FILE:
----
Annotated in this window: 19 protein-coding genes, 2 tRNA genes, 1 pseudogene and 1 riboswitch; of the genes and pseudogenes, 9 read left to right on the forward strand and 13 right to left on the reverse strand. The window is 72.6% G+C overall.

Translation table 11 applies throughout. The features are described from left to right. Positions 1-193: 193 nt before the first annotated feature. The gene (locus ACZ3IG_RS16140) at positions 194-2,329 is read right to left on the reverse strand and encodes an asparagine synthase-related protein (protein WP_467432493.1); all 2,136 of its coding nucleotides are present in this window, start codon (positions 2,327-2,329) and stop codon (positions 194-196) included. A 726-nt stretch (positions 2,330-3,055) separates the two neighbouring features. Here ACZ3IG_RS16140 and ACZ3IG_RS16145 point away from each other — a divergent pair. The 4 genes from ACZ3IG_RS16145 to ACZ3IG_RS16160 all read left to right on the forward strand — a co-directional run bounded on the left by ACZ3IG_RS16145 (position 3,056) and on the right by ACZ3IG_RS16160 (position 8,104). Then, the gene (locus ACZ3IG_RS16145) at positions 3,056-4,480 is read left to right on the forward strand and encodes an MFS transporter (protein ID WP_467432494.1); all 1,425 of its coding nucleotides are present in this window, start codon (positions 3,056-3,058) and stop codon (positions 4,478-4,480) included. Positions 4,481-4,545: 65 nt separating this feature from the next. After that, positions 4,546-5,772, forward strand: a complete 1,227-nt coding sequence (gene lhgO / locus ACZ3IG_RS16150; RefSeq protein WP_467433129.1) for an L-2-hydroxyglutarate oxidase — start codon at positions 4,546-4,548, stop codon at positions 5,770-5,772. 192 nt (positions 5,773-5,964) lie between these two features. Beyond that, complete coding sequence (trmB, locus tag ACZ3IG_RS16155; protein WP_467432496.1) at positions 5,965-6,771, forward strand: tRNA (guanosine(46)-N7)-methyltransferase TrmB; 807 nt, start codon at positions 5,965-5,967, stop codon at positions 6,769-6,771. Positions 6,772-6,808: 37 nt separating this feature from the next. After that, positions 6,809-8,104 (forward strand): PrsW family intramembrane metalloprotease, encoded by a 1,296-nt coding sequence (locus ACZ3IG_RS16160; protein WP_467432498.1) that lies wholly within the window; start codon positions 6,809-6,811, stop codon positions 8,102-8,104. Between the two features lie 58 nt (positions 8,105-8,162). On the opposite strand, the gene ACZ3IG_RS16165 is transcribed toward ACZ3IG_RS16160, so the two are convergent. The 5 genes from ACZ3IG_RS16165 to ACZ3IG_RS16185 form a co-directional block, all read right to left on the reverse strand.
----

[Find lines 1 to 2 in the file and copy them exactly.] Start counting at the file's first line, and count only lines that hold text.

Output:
Annotated in this window: 19 protein-coding genes, 2 tRNA genes, 1 pseudogene and 1 riboswitch; of the genes and pseudogenes, 9 read left to right on the forward strand and 13 right to left on the reverse strand. The window is 72.6% G+C overall.

Translation table 11 applies throughout. The features are described from left to right. Positions 1-193: 193 nt before the first annotated feature. The gene (locus ACZ3IG_RS16140) at positions 194-2,329 is read right to left on the reverse strand and encodes an asparagine synthase-related protein (protein WP_467432493.1); all 2,136 of its coding nucleotides are present in this window, start codon (positions 2,327-2,329) and stop codon (positions 194-196) included. A 726-nt stretch (positions 2,330-3,055) separates the two neighbouring features. Here ACZ3IG_RS16140 and ACZ3IG_RS16145 point away from each other — a divergent pair. The 4 genes from ACZ3IG_RS16145 to ACZ3IG_RS16160 all read left to right on the forward strand — a co-directional run bounded on the left by ACZ3IG_RS16145 (position 3,056) and on the right by ACZ3IG_RS16160 (position 8,104). Then, the gene (locus ACZ3IG_RS16145) at positions 3,056-4,480 is read left to right on the forward strand and encodes an MFS transporter (protein ID WP_467432494.1); all 1,425 of its coding nucleotides are present in this window, start codon (positions 3,056-3,058) and stop codon (positions 4,478-4,480) included. Positions 4,481-4,545: 65 nt separating this feature from the next. After that, positions 4,546-5,772, forward strand: a complete 1,227-nt coding sequence (gene lhgO / locus ACZ3IG_RS16150; RefSeq protein WP_467433129.1) for an L-2-hydroxyglutarate oxidase — start codon at positions 4,546-4,548, stop codon at positions 5,770-5,772. 192 nt (positions 5,773-5,964) lie between these two features. Beyond that, complete coding sequence (trmB, locus tag ACZ3IG_RS16155; protein WP_467432496.1) at positions 5,965-6,771, forward strand: tRNA (guanosine(46)-N7)-methyltransferase TrmB; 807 nt, start codon at positions 5,965-5,967, stop codon at positions 6,769-6,771. Positions 6,772-6,808: 37 nt separating this feature from the next. After that, positions 6,809-8,104 (forward strand): PrsW family intramembrane metalloprotease, encoded by a 1,296-nt coding sequence (locus ACZ3IG_RS16160; protein WP_467432498.1) that lies wholly within the window; start codon positions 6,809-6,811, stop codon positions 8,102-8,104. Between the two features lie 58 nt (positions 8,105-8,162). On the opposite strand, the gene ACZ3IG_RS16165 is transcribed toward ACZ3IG_RS16160, so the two are convergent. The 5 genes from ACZ3IG_RS16165 to ACZ3IG_RS16185 form a co-directional block, all read right to left on the reverse strand.